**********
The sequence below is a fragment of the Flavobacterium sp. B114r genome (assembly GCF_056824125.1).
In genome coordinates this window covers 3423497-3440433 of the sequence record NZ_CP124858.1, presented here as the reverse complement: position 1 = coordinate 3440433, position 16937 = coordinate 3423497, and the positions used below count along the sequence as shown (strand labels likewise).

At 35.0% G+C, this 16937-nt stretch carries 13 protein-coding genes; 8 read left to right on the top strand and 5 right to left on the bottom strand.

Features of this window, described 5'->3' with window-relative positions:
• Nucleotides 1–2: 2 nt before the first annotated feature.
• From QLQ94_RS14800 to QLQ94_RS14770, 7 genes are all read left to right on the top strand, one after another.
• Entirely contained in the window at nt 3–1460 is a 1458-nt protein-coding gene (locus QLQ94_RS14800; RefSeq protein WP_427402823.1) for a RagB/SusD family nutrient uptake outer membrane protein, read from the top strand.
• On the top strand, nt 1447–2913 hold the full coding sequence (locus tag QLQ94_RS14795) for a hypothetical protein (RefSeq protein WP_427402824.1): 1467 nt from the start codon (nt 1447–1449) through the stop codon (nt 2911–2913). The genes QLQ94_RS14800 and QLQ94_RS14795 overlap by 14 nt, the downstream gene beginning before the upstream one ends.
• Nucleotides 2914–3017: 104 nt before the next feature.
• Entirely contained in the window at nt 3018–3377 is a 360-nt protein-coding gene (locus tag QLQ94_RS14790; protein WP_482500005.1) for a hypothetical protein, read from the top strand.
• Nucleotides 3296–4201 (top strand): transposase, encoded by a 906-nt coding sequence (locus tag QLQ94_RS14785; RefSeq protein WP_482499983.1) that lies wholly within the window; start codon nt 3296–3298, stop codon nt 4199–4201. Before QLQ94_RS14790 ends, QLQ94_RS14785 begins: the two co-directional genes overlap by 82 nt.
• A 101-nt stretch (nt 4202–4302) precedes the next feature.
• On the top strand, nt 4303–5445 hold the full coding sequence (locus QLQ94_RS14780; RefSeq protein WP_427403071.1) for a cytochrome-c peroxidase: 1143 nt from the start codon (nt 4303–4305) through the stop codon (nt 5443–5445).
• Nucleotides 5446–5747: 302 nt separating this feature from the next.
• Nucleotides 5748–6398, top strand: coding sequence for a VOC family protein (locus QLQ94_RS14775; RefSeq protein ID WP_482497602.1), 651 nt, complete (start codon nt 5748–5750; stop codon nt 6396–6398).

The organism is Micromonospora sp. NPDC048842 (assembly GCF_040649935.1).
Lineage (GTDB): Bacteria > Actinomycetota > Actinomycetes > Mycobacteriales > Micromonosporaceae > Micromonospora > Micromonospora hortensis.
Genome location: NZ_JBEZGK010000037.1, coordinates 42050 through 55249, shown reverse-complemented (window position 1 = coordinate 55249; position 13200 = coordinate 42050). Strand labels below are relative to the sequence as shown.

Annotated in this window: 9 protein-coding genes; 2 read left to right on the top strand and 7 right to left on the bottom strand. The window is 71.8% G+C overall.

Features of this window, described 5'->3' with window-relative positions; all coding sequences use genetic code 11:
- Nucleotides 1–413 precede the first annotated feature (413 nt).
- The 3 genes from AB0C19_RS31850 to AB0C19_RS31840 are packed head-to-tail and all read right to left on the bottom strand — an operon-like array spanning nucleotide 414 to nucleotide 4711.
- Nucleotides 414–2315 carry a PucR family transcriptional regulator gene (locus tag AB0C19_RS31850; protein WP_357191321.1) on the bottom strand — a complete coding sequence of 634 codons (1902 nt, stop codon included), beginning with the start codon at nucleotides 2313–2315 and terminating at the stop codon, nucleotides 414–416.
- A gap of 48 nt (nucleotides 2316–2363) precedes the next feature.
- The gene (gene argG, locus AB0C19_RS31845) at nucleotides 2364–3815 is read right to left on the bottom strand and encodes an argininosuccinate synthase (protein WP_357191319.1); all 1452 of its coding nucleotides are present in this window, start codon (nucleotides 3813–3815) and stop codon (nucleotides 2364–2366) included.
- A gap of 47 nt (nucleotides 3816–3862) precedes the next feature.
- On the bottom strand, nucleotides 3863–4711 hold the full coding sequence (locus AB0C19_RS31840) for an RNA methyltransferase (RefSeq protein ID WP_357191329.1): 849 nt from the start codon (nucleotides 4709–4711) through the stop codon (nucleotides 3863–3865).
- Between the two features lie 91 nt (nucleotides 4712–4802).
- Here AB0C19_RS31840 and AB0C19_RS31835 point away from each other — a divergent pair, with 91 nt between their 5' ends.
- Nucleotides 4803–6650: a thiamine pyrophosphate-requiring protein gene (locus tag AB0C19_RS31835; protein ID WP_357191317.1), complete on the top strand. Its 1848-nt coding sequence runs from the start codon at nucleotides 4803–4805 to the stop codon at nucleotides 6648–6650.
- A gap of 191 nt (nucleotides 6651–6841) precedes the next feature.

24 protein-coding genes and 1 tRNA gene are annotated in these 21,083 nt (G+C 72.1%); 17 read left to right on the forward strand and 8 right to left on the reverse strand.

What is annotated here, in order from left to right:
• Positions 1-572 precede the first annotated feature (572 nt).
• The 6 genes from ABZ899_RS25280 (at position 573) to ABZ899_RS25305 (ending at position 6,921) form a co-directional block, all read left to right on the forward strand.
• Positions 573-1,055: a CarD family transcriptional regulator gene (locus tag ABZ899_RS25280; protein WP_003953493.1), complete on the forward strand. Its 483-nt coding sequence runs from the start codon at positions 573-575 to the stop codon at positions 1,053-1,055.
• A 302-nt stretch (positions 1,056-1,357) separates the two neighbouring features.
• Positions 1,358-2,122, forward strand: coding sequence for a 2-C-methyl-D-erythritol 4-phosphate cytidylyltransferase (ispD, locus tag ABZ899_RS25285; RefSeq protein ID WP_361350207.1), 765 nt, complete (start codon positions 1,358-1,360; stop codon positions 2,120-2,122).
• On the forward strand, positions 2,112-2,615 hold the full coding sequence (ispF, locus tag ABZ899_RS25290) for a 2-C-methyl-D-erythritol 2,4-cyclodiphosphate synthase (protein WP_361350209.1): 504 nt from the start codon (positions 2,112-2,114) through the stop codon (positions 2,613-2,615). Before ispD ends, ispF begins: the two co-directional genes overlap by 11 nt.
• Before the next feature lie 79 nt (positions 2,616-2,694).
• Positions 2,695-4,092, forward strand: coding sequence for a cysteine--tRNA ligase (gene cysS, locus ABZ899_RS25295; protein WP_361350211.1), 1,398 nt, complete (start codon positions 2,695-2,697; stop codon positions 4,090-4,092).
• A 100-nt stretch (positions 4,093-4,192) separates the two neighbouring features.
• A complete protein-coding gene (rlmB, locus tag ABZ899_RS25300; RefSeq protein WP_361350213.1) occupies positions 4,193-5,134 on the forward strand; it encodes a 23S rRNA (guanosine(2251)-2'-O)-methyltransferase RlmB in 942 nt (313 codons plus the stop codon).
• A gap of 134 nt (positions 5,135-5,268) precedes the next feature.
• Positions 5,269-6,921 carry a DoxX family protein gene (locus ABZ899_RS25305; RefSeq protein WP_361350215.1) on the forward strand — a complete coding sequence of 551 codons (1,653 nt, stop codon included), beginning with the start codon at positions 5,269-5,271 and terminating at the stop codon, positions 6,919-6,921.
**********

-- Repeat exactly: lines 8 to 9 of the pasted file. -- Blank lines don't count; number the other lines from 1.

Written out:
• On the top strand, nt 1447–2913 hold the full coding sequence (locus tag QLQ94_RS14795) for a hypothetical protein (RefSeq protein WP_427402824.1): 1467 nt from the start codon (nt 1447–1449) through the stop codon (nt 2911–2913). The genes QLQ94_RS14800 and QLQ94_RS14795 overlap by 14 nt, the downstream gene beginning before the upstream one ends.
• Nucleotides 2914–3017: 104 nt before the next feature.